Tuesday, August 03, 2010
Lord of the Rings--if you haven't read the books, you've probably seen the movies. In case you have missed them both, I'll let you in on some of the basics. Our story is set in Middle Earth, a world in many ways resembling our own planet. The creatures found there are also familiar, though not entirely similar to the animals, plants, and humans found on the Earth we know. In Middle-earth, trees have the ability to assault passersby and birds engage in espionage. The story's protagonist, Frodo, is a hobbit, a race relating to man but shorter and of slightly different appearance and manner. Frodo, his hobbit buddies (Sam, Merry, and Pippin), a sexy elf who knows how to work a bow and arrow (Legolas), a grey wizard (Gandalf), a man who knows his way around Middle-earth (Aragorn), and a few others come together to form a coalition, a fellowship, if you will. Their goal: To destroy a ring. This, however, is no ordinary ring. This ring and whoever possesses it holds an unmatched amount of power. With this power, often comes evil. Ridding oneself of a ring sounds simple enough, but for Frodo it means journeying hundreds of dangerous miles to Mordor and throwing the ring into (the aptly named) Mount Doom. How Frodo began saddled with this responsibility doesn't really sit right with me. He is stuck with the ring and the task of destroying it simple because his uncle gave it to him and told him to do so.
I often get frustrated with stories of this nature. I have a hard time understanding why anyone would commit themselves to a seemingly impossible task that will probably kill them, a task that they are ill-equipped to handle and which someone else could surely do for them. In these types of stories the protagonist usually faces his challenge head on, overcomes adversity, and proves a hero. In real life, one is rarely so lucky. Whenever I do things I don't want to do, it inevitably leads to resentment or humiliation. I have learned this the hard way living in China.
While no one in China has ever asked me to travel to distant and remote lands to get rid of a piece of jewelry, I have been asked to partake in some rather ridiculous tasks. Why do I do these things? It's really not in my nature to commit to anything I'm uncomfortable with doing. But as any foreigner who lives in China will eventually find, the country and its people have a strange way of manipulating us into doing things against our nature. As Rachel DeWolfskin explains in Foreign Babes in Beijing, her spot-on memoir chronicling female ex-pat life in Beijing, sometimes its just easier to comply with people than deal with the awkwardness and confusion that arises from refusing them. I whole-heartedly agree.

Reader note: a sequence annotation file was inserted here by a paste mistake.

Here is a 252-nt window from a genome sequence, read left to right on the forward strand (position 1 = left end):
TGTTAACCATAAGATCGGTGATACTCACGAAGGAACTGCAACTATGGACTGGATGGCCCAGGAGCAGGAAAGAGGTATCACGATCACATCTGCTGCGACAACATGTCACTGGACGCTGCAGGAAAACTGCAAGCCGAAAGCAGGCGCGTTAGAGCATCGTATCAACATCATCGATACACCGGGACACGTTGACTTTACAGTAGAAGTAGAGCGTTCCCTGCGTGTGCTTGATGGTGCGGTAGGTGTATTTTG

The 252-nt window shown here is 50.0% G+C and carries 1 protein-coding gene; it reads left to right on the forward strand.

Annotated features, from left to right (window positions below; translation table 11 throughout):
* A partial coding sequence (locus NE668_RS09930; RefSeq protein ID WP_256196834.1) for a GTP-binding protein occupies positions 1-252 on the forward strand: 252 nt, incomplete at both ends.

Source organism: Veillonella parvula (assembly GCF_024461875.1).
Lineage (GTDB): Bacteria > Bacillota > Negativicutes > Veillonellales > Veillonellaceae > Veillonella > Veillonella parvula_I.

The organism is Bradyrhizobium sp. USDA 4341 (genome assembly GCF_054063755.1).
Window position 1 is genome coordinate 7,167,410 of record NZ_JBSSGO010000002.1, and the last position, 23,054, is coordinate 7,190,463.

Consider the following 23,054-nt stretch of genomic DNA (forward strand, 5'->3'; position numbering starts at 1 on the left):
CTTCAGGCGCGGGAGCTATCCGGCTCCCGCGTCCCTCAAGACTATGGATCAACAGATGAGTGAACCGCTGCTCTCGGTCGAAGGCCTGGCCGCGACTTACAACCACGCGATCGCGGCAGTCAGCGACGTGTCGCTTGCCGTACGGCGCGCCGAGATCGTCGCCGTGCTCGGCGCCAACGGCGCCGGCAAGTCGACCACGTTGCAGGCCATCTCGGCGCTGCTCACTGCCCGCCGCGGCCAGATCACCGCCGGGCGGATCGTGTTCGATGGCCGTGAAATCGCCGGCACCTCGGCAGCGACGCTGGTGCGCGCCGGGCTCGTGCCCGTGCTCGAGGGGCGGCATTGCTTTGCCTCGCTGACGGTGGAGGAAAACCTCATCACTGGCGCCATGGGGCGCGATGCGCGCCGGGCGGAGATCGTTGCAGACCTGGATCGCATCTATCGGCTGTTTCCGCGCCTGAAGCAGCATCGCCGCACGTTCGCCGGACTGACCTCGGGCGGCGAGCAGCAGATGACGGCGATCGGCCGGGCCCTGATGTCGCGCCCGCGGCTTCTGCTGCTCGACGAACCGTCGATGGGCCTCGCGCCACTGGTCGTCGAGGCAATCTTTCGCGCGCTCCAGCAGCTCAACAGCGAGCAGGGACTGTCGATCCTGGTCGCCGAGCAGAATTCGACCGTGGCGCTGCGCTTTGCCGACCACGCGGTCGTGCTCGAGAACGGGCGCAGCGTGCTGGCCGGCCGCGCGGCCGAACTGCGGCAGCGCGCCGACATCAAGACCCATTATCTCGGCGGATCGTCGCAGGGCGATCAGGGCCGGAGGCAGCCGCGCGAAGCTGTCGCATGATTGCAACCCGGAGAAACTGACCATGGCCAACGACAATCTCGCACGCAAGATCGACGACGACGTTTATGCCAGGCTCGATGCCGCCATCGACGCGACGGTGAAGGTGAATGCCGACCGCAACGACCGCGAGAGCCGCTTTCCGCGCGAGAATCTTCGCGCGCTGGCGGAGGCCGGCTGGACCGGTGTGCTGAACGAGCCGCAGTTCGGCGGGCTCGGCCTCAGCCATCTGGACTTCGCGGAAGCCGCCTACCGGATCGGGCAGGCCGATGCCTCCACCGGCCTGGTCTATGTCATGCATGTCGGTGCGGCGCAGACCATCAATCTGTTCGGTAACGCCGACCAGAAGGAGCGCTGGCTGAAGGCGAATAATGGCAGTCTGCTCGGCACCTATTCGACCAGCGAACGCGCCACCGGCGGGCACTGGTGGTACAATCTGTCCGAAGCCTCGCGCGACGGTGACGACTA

I will now reveal to you one incident in which I was coerced into doing something utterly regrettable. This dates back to September 2005; I remember it well as the embarrassment of the ordeal has been seared into my brain. It was a Friday and I was on my computer working in the English office of Chengde's No. 1 High School. My boss, Celine, sweet and sly as she was, explained to me that the following day was Teacher's Day and that there was to be an assembly for the entire staff. I was required to perform at the assembly. My mouth dropped and my knees shook knowing that my worst fear was to be faced in less than 24 hours. The words whirled around in my head, “No, I can't,” “I don't want to,” “I don't have enough time to prepare,” yet nothing came out. With simple nod my fate was sealed.